By Anthony Manousos
This week I was profoundly moved to hear a talk by Jim Loney, who was one of the Christian Peace Team members taken hostage in Iraq along with the Quaker Tom Fox in November 2005. Tom, a martyr to our Quaker faith in pacifism, was murdered by his kidnappers, but Jim Loney was released and has written a book about his experience called Captivity. All of us who heard him speak at Interfaith Communities United for Justice and Peace were awed by Jim’s courage, faithfulness and honesty. Here’s his explanation of why he wrote this remarkable book:
I often wondered, during those excruciating days of handcuffs and chains, fear and boredom without end, would I ever get to tell anyone about the strange and bizarre things that happened during our captivity? Being transported in the trunk of a car. Sleeping with my left and right hands handcuffed to the person beside me. Explaining to the captors how to use “men’s gel.” Picking open our handcuffs after watching a Hollywood movie.
It is a paradox. I went to Iraq as a pacifist on a mission of peace and was kidnapped, threatened with death and held hostage with three other men until we were rescued in a military operation. It is an extraordinary privilege to be able to tell the story of this paradox, to explain why I remain committed to the principles of nonviolence despite the fact a member of our group was murdered and our freedom was secured by armed force. The crucible of captivity was a kind of school in which I was able to see the innermost workings of the universe, how we are all connected, how our liberation is inextricably tied together. I want to share this story in the hope of contributing to the emergence of a world without war, the single greatest challenge of the 21st century. Everything depends on this, for without peace nothing else is possible.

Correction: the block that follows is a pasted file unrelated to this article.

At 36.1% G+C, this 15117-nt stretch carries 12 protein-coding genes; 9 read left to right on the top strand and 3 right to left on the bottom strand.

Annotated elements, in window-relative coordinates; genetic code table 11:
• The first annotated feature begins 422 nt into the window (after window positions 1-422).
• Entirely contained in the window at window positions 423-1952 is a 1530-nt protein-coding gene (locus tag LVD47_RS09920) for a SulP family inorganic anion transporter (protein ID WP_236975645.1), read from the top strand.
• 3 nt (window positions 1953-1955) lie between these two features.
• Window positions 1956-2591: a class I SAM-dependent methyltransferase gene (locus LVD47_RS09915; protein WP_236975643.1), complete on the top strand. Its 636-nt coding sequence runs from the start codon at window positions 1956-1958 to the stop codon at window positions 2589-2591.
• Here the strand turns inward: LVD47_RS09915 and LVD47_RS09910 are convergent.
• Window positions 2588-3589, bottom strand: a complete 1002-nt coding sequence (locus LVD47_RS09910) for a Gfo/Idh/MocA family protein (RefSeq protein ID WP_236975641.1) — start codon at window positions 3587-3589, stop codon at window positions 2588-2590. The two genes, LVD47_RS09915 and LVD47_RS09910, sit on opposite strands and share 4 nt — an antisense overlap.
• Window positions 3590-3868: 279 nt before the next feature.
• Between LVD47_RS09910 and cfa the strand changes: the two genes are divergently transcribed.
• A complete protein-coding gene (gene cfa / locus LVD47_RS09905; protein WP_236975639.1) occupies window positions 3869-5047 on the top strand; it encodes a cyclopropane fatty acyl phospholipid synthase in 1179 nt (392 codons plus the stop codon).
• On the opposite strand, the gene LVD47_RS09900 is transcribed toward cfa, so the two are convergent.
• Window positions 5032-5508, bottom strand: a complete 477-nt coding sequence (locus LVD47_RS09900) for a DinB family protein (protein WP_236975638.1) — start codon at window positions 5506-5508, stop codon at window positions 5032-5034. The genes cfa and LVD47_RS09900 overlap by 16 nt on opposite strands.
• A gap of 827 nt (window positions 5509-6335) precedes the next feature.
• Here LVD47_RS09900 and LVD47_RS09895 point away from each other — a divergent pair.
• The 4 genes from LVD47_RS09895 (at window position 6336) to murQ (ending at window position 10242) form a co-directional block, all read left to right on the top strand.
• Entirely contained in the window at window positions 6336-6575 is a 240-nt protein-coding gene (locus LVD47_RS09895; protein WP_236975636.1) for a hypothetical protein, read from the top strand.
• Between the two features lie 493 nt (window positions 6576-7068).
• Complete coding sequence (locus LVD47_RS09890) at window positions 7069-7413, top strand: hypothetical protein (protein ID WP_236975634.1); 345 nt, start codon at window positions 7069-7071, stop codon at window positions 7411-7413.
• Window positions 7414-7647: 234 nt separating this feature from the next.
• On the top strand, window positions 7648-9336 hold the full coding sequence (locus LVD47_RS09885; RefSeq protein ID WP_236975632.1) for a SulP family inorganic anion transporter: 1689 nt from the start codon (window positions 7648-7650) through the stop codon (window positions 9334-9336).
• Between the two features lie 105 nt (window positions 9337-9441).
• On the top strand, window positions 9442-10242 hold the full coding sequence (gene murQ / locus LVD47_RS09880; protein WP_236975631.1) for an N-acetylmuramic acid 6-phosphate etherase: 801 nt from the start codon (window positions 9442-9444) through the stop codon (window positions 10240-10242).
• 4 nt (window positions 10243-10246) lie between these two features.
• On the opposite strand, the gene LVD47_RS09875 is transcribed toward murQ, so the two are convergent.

It seems very appropriate that Jim Loney will be leading this year’s “Palm Sunday Peace Parade” in Pasadena. . http://www.thepeaceacademy.org/peaceparade/ which was started by Mennonites and has now become an ecumenical event, drawing together Christians and others who wish to honor the “Prince of Peace.”
I learned about the appropriateness of turning Palm Sunday into a peace parade five years ago when I read Marcus Borg’s book The Last Week of Jesus. Borg (a progressive Christian who was invited to speak at the FGC Gathering by QUF several years ago) argues that Jesus’ triumphant entry into Jerusalem during Holy Week was making a political statement—a rejection of the Roman empire and its militaristic notion of peace. I was pleased to discover that the Mennonites organize an annual peace parade on Palm Sunday in Pasadena with the same intention—to reject the militarism of the American empire and to affirm Jesus’ pacifist teachings. I have attended this Palm Sunday peace event on several occasions and look forward to walking with Jim Loney and others who are following in the footsteps of Jesus, whose example and words inspired our Quaker peace testimony.
You can read my talk at: http://laquaker.blogspot.com/2011/04/palm-sunday-peace-parade.html